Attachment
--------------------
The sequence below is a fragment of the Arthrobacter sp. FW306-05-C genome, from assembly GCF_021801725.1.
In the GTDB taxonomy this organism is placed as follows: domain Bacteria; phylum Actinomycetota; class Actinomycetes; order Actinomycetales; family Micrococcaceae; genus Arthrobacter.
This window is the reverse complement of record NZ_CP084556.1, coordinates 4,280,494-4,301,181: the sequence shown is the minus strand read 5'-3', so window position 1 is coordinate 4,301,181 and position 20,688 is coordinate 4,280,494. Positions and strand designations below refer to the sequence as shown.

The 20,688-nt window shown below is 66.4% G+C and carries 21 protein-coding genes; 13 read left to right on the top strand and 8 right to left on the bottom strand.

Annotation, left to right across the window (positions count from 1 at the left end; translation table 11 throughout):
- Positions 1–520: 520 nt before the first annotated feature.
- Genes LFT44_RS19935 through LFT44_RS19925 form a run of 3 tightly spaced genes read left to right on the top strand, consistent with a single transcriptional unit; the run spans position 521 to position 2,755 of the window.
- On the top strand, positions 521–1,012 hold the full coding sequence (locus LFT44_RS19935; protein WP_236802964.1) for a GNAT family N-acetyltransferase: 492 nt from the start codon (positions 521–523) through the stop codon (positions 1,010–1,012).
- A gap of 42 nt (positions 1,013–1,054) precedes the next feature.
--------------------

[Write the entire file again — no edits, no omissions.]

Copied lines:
The sequence below is a fragment of the Arthrobacter sp. FW306-05-C genome, from assembly GCF_021801725.1.
In the GTDB taxonomy this organism is placed as follows: domain Bacteria; phylum Actinomycetota; class Actinomycetes; order Actinomycetales; family Micrococcaceae; genus Arthrobacter.
This window is the reverse complement of record NZ_CP084556.1, coordinates 4,280,494-4,301,181: the sequence shown is the minus strand read 5'-3', so window position 1 is coordinate 4,301,181 and position 20,688 is coordinate 4,280,494. Positions and strand designations below refer to the sequence as shown.

The 20,688-nt window shown below is 66.4% G+C and carries 21 protein-coding genes; 13 read left to right on the top strand and 8 right to left on the bottom strand.

Annotation, left to right across the window (positions count from 1 at the left end; translation table 11 throughout):
- Positions 1–520: 520 nt before the first annotated feature.
- Genes LFT44_RS19935 through LFT44_RS19925 form a run of 3 tightly spaced genes read left to right on the top strand, consistent with a single transcriptional unit; the run spans position 521 to position 2,755 of the window.
- On the top strand, positions 521–1,012 hold the full coding sequence (locus LFT44_RS19935; protein WP_236802964.1) for a GNAT family N-acetyltransferase: 492 nt from the start codon (positions 521–523) through the stop codon (positions 1,010–1,012).
- A gap of 42 nt (positions 1,013–1,054) precedes the next feature.